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While the 2000 presidential election had a number of unique features, including the decisive role of the Supreme Court, it actually was quite similar to three earlier television-age campaigns. For the fourth time since 1960, an incumbent president retired and his party nominated the vice president as a potential successor. The nomination of the vice president has become so commonplace that we now expect it. Unfortunately, we lack theoretical explanations of why vice presidents win nominations while often losing the general election. Dover seeks to advance this needed theory.
Dover looks at the recurring features of television-age elections with surrogate incumbents and applies them to a description of the leading events of Election 2000. The emphasis is on mediated incumbency, a phenomenon that occurs when mass media, particularly television, exert enormous influence in defining the context and meaning of politics for most voters. The first topics considered are the growth of the modern vice presidency and the nature of surrogate incumbent elections. The outcome of such elections often turns on how effectively the vice president and his opponent overcome dilemmas unique to their strategic positions as incumbent or challenger. Dover then describes the campaign from January 1999 through December 2000, from the perspective of television news media, and shows how Gore failed to overcome his dilemma during a time marked by peace and prosperity. The text is an important resource for scholars, students, and other researchers involved with American elections, political communication, and the American presidency.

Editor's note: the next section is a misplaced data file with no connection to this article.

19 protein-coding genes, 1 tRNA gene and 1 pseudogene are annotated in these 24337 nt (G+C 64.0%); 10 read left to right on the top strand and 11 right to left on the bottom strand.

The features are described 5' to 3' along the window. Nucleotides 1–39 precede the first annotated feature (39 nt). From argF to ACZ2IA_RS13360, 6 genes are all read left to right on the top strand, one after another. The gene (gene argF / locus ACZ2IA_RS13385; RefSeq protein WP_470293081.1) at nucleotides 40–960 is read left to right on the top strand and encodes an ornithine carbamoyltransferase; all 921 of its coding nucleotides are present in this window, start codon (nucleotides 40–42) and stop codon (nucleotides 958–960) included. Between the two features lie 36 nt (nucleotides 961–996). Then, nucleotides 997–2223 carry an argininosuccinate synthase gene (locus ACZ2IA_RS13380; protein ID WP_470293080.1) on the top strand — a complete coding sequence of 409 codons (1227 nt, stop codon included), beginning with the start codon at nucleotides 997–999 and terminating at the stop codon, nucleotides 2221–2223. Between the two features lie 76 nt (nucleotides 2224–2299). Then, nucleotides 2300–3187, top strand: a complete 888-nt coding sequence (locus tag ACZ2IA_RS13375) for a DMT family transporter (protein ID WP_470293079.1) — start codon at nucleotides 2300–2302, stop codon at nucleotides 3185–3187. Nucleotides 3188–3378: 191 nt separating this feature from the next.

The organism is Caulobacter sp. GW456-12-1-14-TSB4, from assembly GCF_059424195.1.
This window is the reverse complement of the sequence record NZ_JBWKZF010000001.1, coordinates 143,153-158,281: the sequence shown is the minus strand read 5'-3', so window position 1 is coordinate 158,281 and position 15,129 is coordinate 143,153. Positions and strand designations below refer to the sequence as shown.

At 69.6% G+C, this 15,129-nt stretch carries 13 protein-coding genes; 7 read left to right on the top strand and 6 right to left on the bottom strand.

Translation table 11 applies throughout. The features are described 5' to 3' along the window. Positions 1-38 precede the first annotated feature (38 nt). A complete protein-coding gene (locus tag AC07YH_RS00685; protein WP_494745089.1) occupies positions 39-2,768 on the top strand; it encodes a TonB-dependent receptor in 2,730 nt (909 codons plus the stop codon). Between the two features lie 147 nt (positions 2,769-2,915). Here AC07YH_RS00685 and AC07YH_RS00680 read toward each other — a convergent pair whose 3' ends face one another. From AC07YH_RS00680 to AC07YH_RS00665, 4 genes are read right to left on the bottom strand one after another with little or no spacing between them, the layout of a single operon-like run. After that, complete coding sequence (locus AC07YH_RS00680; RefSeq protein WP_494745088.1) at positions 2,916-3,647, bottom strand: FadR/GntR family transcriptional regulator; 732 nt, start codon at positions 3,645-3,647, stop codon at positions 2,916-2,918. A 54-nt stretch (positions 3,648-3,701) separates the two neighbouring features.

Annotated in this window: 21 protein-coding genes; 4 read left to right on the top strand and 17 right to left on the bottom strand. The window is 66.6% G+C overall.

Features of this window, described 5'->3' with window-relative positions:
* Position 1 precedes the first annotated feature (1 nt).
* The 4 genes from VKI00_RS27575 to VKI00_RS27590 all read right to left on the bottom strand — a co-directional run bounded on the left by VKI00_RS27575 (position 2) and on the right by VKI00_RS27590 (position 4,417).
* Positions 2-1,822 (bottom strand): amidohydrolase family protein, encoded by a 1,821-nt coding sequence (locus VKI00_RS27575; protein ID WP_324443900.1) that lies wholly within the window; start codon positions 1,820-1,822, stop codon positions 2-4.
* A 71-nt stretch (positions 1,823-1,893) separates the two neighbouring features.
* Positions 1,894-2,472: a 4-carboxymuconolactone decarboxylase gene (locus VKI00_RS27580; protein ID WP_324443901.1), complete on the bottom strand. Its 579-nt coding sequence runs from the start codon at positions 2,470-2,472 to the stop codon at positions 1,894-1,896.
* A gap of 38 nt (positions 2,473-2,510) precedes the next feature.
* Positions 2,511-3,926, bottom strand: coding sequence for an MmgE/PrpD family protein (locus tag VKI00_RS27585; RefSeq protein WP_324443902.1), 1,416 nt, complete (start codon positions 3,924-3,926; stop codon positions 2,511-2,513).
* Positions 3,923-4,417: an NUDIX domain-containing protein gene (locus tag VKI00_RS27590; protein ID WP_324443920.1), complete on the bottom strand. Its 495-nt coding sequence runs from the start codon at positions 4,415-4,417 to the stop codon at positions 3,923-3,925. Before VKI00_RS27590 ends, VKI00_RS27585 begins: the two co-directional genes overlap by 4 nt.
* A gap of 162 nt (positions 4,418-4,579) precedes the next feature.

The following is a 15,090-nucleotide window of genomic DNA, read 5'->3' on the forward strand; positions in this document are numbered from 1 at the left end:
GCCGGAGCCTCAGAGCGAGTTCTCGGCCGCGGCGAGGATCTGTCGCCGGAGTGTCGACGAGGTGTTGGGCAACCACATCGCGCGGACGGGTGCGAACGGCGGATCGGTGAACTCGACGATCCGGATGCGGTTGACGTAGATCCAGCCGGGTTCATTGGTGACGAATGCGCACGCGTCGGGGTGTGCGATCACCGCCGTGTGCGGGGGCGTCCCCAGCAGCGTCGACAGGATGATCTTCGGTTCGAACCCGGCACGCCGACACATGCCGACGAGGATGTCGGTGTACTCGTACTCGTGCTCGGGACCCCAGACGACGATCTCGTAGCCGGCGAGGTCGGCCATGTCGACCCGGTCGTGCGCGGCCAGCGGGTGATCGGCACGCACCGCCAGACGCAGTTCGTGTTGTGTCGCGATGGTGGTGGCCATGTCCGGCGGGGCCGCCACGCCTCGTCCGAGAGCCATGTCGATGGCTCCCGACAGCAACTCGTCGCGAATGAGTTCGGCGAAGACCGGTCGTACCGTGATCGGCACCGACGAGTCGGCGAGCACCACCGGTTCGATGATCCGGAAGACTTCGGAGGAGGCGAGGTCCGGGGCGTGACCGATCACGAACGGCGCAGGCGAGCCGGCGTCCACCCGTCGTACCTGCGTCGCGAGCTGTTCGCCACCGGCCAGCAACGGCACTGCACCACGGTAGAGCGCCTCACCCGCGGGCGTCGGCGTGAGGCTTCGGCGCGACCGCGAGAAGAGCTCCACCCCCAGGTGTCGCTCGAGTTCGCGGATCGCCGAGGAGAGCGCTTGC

|1||Presidential Elections in the Television Age||1|
|2||Elections with Surrogate Incumbents||29|
|3||The Campaigns for the Party Nominations: 1999||49|
|4||The Campaigns for the Party Nominations: 2000||75|
|5||The General Election Campaign between March and August||109|
|6||The General Election Campaign between August and November||133|
|7||The General Election: Outcome and Meaning||159|